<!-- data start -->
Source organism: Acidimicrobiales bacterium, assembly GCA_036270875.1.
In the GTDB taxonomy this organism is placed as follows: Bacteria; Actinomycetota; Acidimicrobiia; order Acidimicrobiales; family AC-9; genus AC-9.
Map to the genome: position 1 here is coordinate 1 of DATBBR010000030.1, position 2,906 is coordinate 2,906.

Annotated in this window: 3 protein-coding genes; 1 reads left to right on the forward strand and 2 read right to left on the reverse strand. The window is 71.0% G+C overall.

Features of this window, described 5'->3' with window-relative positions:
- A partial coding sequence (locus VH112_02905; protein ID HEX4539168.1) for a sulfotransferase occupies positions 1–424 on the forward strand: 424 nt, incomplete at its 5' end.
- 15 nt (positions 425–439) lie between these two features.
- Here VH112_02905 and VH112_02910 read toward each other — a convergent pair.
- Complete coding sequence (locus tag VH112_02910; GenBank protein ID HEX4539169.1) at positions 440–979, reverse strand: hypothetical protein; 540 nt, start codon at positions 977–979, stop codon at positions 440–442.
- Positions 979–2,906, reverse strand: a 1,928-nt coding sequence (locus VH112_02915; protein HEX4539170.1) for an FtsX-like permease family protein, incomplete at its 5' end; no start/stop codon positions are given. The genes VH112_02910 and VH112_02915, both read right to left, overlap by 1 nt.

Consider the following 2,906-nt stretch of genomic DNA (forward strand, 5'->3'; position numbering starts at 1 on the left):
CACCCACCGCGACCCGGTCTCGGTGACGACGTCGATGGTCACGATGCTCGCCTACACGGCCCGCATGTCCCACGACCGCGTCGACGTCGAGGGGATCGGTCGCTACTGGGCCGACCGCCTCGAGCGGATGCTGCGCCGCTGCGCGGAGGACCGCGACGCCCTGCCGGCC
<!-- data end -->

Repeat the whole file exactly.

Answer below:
Source organism: Acidimicrobiales bacterium, assembly GCA_036270875.1.
In the GTDB taxonomy this organism is placed as follows: Bacteria; Actinomycetota; Acidimicrobiia; order Acidimicrobiales; family AC-9; genus AC-9.
Map to the genome: position 1 here is coordinate 1 of DATBBR010000030.1, position 2,906 is coordinate 2,906.

Annotated in this window: 3 protein-coding genes; 1 reads left to right on the forward strand and 2 read right to left on the reverse strand. The window is 71.0% G+C overall.

Features of this window, described 5'->3' with window-relative positions:
- A partial coding sequence (locus VH112_02905; protein ID HEX4539168.1) for a sulfotransferase occupies positions 1–424 on the forward strand: 424 nt, incomplete at its 5' end.
- 15 nt (positions 425–439) lie between these two features.
- Here VH112_02905 and VH112_02910 read toward each other — a convergent pair.
- Complete coding sequence (locus tag VH112_02910; GenBank protein ID HEX4539169.1) at positions 440–979, reverse strand: hypothetical protein; 540 nt, start codon at positions 977–979, stop codon at positions 440–442.
- Positions 979–2,906, reverse strand: a 1,928-nt coding sequence (locus VH112_02915; protein HEX4539170.1) for an FtsX-like permease family protein, incomplete at its 5' end; no start/stop codon positions are given. The genes VH112_02910 and VH112_02915, both read right to left, overlap by 1 nt.

Consider the following 2,906-nt stretch of genomic DNA (forward strand, 5'->3'; position numbering starts at 1 on the left):
CACCCACCGCGACCCGGTCTCGGTGACGACGTCGATGGTCACGATGCTCGCCTACACGGCCCGCATGTCCCACGACCGCGTCGACGTCGAGGGGATCGGTCGCTACTGGGCCGACCGCCTCGAGCGGATGCTGCGCCGCTGCGCGGAGGACCGCGACGCCCTGCCGGCC